ORDINARY AND EXTRAORDINARY CANCELLATION

Employment contracts may be cancelled ordinarily or extraordinarily. · Ordinary cancellations do not need to be justified. · Extraordinary cancellations must always be justified.

An employment contract can only be ordinarily cancelled by the employee. The employer does not have the right to cancel an employment contract ordinarily. The employer may cancel the employment contract extraordinarily if they are justified in doing so.

CANCELLATION OF AN EMPLOYMENT CONTRACT BY THE EMPLOYEE

ORDINARY CANCELLATION BY THE EMPLOYEE · Ordinary cancellations do not need to be justified. · Employees may ordinarily cancel employment contracts entered into for an unspecified term. · Employees may only ordinarily cancel employment contracts entered into for a specified period in the case of contracts for the replacement of another employee. · Employees may ordinarily cancel employment contracts: · by submitting an application to do so in writing (signed by their own hand or digitally) or in a form that is able to be reproduced (e.g. e-mail or fax); and · with at least 30 calendar days' notice. · If an employee gives fewer than 30 calendar days' notice of cancellation,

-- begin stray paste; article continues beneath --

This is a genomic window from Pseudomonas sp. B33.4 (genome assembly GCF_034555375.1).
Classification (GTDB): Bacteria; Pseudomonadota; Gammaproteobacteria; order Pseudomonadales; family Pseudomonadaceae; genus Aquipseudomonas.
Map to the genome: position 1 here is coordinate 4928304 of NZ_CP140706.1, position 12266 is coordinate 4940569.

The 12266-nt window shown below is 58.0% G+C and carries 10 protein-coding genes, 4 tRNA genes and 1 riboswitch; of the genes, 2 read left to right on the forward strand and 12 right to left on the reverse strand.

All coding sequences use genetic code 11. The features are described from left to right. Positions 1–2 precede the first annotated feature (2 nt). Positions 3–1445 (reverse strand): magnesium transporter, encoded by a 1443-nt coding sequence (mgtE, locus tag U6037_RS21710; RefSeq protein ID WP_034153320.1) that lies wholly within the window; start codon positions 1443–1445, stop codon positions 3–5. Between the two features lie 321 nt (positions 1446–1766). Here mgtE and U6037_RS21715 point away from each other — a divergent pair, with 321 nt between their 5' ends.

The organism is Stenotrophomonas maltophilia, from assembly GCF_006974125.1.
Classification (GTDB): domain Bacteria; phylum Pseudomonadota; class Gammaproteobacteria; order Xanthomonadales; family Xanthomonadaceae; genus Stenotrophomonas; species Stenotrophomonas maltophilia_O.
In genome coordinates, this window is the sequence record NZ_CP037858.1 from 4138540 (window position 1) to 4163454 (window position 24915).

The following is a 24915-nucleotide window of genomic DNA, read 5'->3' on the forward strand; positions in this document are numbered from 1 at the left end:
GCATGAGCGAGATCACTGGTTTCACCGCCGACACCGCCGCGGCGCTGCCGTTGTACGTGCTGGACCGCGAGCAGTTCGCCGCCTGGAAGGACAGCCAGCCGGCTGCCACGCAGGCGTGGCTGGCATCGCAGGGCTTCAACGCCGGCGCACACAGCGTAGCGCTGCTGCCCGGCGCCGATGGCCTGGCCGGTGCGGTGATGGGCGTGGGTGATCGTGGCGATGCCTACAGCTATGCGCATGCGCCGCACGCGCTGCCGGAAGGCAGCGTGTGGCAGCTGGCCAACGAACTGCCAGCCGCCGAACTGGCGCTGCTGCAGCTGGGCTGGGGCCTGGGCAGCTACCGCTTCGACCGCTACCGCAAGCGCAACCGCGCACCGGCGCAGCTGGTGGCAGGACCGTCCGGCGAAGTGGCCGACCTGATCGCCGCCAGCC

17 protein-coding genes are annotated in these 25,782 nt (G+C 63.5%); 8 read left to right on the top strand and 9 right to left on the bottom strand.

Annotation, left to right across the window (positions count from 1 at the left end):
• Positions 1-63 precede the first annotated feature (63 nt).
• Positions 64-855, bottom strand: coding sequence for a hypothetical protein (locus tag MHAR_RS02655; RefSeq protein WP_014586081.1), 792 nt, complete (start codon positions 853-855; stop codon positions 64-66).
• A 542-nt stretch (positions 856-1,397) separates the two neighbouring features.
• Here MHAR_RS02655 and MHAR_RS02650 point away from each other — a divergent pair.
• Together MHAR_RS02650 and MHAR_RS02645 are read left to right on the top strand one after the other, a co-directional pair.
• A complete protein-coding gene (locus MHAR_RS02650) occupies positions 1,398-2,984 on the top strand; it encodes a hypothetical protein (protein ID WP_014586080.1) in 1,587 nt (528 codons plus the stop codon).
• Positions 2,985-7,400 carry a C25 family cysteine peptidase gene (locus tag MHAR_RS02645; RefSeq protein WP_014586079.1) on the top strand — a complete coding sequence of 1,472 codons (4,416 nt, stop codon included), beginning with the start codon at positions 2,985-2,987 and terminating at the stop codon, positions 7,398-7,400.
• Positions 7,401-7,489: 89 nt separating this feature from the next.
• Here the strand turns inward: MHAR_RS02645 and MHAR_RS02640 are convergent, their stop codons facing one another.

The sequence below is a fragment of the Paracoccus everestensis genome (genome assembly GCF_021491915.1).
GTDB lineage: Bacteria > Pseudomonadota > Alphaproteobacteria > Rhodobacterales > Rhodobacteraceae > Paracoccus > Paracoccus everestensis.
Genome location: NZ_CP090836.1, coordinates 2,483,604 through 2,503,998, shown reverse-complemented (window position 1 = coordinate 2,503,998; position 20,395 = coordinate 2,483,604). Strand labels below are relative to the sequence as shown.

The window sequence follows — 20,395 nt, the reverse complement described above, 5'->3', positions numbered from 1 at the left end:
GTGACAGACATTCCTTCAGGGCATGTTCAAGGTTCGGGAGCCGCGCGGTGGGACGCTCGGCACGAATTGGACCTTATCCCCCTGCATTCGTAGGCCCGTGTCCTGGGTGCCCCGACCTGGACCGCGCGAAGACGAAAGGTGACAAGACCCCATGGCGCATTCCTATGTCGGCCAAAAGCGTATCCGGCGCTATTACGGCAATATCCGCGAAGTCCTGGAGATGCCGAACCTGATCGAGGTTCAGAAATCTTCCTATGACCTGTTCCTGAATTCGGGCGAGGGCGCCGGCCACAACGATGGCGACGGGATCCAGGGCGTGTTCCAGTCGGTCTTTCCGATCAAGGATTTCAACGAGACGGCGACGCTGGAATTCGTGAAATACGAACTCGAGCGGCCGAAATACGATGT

the employer is entitled to demand that the employee compensate them for the number of days' difference. The amount of compensation is the average wages of the employee per day. EXTRAORDINARY CANCELLATION BY THE EMPLOYEE · An employee may extraordinarily cancel an employment contract entered into for a specified or unspecified period: · if they are justified in doing so; and · within a reasonable time of becoming aware of the circumstances forming the basis for the cancellation of the contract. · In the case of extraordinary cancellation the employee is not required to provide 30 calendar days' notice. What is considered to be sufficient justification for extraordinary cancellation? · Sufficient justification for the cancellation of an employment contract includes situations in which: · the employer has treated the employee in a demeaning manner; · there has been a significant delay in payment of wages by the employer; · continuing to work would be hazardous to the employee's health; · the employee's ability to work is hindered by the state of their health; and